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Innovation has long inspired new, more efficient and more sustainable farming practices, with farmers at the helm driving stewardship. In December 2019, we honored Jack and Frank Appleberry of A&A Farms with the Outstanding Innovation Award at our Partners in Excellence Summit. Lance Crosby of Crosby Farms was also honored in the category. These farmers have pioneered the adoption of new ag technologies, practices and products that improve the sustainability of their own operations and have inspired innovation in their communities and beyond.

Founded in 1941, A&A Farms is a fourth-generation farm in Tillar, Arkansas. Jake Appleberry and his father, Frank Appleberry, have long used ag technology to implement conservation practices across their 3,000-acre farm that balance environmental benefits with profitability. Frank began zone soil sampling in the 1970s and adopted the use of steering technology in 2002. When Jack began to farm full-time with his father, together they implemented yield data collections, variable rate technology and grid soil sampling.

This season, the Appleberrys began using advanced scouting and zone spraying on a trial basis, a practice that they say has led to using a reduced amount of insecticide and an increased number of local pollinators on the farm. Over the past five years, A&A Farms has implemented the use of cover crops on a portion of their acres, as well as a tail water recovery system that irrigates their land using runoff water to increase the farm’s soil health.

Their ag retailer, GreenPoint AG, says the Appleberrys’ continued use of technology and embrace of innovation is helping them “continue to be good stewards of the land for generations to come.

Honorable mention Lance Crosby of Crosby farms in Great Bend, Kansas, was nominated by his ag retailer, Great Bend Co-op. Crosby Farms stretches across 10,000 acres growing wheat, corn, soybeans, sorghum and alfalfa. Crosby Farms adopted variable rate technology (VRT) in 2016 after attending an informational meeting on the benefits and means of adoption. Although few others in the community had recognized the opportunities that VRT presented, Lance understood that there was a huge opportunity for economical return, despite the cost of implementation.

Crosby Farms was also an early adopter of collecting and analyzing yield data, using it to understand more about the variability in their fields. With recognition of this variability, Crosby Farms looked to make improvements in each acre to maximize yields and create increased revenue. Crosby Farms has experienced that better placement of seeds, nutrients and water can not only increase yield, but allows them to be better stewards of the land.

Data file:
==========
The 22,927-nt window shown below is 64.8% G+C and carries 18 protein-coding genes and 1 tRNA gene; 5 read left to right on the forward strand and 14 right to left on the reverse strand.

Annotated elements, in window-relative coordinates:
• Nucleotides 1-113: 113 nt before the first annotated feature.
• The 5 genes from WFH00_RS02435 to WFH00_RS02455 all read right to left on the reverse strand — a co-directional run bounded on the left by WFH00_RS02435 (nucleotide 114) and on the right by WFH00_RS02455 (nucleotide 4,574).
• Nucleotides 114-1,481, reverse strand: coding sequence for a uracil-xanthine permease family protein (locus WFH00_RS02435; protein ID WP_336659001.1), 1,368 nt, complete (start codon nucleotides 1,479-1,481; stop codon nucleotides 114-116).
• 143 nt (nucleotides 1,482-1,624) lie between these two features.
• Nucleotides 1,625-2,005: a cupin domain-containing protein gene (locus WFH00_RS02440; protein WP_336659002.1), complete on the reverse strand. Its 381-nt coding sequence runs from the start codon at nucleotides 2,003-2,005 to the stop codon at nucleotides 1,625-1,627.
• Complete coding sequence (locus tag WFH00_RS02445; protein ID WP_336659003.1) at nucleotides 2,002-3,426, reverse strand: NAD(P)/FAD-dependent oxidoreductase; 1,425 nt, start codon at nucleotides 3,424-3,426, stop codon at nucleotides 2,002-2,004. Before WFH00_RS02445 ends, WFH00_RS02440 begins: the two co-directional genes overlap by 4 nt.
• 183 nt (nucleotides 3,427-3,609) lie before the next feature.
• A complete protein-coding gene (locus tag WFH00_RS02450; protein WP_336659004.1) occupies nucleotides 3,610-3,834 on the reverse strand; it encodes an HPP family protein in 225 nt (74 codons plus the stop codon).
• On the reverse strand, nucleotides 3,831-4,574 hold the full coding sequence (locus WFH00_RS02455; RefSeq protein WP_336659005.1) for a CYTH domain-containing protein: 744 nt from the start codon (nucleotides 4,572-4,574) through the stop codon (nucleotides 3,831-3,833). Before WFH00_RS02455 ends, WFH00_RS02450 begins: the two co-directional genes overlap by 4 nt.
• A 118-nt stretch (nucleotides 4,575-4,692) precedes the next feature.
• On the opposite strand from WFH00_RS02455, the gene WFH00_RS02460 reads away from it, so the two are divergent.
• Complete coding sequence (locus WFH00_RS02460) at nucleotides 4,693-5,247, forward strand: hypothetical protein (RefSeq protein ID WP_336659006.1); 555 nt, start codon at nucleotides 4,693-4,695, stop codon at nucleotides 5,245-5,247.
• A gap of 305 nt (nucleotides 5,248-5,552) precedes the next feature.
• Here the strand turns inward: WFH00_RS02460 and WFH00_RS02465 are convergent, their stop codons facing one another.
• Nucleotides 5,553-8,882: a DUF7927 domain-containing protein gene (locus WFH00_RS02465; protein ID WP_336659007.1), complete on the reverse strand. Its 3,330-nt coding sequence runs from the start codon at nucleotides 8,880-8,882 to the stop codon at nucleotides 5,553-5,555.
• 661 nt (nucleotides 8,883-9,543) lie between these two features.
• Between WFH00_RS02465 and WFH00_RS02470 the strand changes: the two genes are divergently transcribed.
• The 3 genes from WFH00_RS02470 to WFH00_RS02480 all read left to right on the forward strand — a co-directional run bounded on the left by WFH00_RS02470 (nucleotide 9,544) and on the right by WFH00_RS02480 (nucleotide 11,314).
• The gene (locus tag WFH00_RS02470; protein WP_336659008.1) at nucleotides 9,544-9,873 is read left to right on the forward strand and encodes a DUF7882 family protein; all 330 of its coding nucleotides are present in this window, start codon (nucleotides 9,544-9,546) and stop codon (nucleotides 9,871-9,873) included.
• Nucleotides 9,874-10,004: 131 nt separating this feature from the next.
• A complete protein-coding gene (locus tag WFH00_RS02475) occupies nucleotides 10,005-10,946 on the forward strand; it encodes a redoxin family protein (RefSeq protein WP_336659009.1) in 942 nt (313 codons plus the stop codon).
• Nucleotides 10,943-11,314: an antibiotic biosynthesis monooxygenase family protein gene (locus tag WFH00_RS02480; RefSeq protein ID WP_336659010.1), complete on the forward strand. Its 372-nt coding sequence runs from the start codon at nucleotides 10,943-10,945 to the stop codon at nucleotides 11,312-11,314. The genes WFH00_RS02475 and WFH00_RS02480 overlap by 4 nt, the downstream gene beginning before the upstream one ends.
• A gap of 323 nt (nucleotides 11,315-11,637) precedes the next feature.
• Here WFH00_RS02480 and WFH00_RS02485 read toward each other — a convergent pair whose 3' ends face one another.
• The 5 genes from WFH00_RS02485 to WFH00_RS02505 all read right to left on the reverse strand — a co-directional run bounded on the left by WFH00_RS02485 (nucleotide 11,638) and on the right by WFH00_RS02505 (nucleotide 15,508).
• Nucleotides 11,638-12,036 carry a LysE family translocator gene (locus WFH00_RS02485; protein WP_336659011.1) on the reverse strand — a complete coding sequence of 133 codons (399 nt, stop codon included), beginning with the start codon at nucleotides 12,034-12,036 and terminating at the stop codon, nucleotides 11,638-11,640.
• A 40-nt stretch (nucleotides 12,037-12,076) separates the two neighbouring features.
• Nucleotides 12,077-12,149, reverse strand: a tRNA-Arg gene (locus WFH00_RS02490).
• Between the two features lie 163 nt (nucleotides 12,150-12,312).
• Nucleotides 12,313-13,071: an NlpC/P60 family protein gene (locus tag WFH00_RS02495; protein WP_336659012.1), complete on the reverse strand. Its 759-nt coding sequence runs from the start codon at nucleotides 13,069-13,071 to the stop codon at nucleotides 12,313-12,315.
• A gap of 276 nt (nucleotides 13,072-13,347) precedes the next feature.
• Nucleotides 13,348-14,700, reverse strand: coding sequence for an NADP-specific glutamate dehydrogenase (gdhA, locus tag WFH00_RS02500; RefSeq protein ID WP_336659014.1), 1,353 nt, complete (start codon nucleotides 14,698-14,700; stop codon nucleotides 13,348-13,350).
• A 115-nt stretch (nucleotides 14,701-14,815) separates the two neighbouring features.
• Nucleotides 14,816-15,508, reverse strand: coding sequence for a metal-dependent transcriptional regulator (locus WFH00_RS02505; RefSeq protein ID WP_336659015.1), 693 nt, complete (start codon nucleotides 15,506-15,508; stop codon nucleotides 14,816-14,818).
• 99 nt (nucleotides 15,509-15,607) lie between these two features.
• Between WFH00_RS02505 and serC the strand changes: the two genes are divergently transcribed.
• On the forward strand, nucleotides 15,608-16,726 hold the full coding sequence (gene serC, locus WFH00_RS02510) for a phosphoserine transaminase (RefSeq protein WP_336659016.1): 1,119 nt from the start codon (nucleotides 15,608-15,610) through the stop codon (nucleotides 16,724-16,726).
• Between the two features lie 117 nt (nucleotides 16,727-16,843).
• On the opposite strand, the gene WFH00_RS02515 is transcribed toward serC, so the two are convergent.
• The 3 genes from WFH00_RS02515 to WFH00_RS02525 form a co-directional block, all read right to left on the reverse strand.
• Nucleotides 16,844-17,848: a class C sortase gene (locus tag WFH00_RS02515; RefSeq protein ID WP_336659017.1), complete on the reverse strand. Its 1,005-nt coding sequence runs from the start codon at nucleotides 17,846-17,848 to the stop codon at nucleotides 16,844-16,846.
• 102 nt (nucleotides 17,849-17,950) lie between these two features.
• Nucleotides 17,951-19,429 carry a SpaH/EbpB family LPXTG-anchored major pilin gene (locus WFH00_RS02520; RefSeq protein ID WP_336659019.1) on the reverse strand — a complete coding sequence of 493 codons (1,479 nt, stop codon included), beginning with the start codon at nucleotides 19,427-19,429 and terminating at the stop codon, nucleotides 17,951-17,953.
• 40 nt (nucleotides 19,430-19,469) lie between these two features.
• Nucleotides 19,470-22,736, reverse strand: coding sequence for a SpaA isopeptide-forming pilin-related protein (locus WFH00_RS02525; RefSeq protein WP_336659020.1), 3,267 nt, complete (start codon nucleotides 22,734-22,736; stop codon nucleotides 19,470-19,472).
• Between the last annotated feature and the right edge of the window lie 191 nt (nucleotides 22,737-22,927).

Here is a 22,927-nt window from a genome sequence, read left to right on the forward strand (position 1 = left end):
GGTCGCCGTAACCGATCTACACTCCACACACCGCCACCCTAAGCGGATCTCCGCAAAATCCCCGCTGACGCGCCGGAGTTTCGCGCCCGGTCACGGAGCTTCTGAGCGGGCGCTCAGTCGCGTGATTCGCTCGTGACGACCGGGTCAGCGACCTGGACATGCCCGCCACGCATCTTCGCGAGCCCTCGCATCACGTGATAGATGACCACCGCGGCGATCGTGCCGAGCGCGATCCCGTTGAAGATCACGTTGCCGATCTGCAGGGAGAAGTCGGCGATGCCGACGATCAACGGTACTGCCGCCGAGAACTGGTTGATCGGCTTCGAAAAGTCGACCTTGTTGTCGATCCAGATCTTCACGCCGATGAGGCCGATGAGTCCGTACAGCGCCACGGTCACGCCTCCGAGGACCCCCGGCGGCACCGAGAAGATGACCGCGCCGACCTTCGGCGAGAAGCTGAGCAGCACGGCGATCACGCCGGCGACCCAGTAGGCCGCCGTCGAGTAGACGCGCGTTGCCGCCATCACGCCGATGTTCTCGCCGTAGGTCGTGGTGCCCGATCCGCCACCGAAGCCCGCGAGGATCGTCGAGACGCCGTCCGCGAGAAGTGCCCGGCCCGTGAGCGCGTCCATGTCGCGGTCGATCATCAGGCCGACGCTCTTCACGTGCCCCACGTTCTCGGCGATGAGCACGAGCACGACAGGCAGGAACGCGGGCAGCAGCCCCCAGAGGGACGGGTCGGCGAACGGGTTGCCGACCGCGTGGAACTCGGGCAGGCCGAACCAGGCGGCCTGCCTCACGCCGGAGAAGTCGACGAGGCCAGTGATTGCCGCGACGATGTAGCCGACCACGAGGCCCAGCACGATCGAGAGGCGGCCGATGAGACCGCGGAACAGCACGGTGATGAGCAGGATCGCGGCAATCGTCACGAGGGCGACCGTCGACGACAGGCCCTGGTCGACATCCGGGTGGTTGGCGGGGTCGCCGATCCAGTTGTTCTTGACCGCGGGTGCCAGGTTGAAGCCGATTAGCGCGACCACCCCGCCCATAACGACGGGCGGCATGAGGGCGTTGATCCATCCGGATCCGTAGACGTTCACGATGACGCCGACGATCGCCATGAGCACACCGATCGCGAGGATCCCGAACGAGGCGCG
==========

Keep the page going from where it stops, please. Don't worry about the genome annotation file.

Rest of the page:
After Crosby Farms attended the Partners in Excellence Summit in 2018, they decided to work with Great Bend Co-op to use the TruterraTM Insights Engine on their farm. Crosby Farms was among the first farmers to work with Great Bend Co-op to enter acres into the TruterraTM Insights Engine, with hopes that the data will help them focus on less efficient ground and help them make decisions acre by acre to improve both profitability and sustainability across the entire operation.

Great Bend Co-op said that in their community, “neighbors and peers recognize the Crosbys as a quiet leader of innovation.” Working together to enter data into the TruterraTM Insights Engine and advance stewardship efforts has deepened the relationship between Crosby Farms and their ag-retailer. Crosby Farms and Great Bend are leveraging their relationship to create conversation around advanced solutions that can create potential growth and opportunities for farmers in the area.

We’re proud to honor pioneers like A&A Farms, Crosby Farms and their ag retailers for bold innovation on the farm. These farmers and many others are taking risks to implement new technologies into their operations to ultimately preserve the land for future generations to come.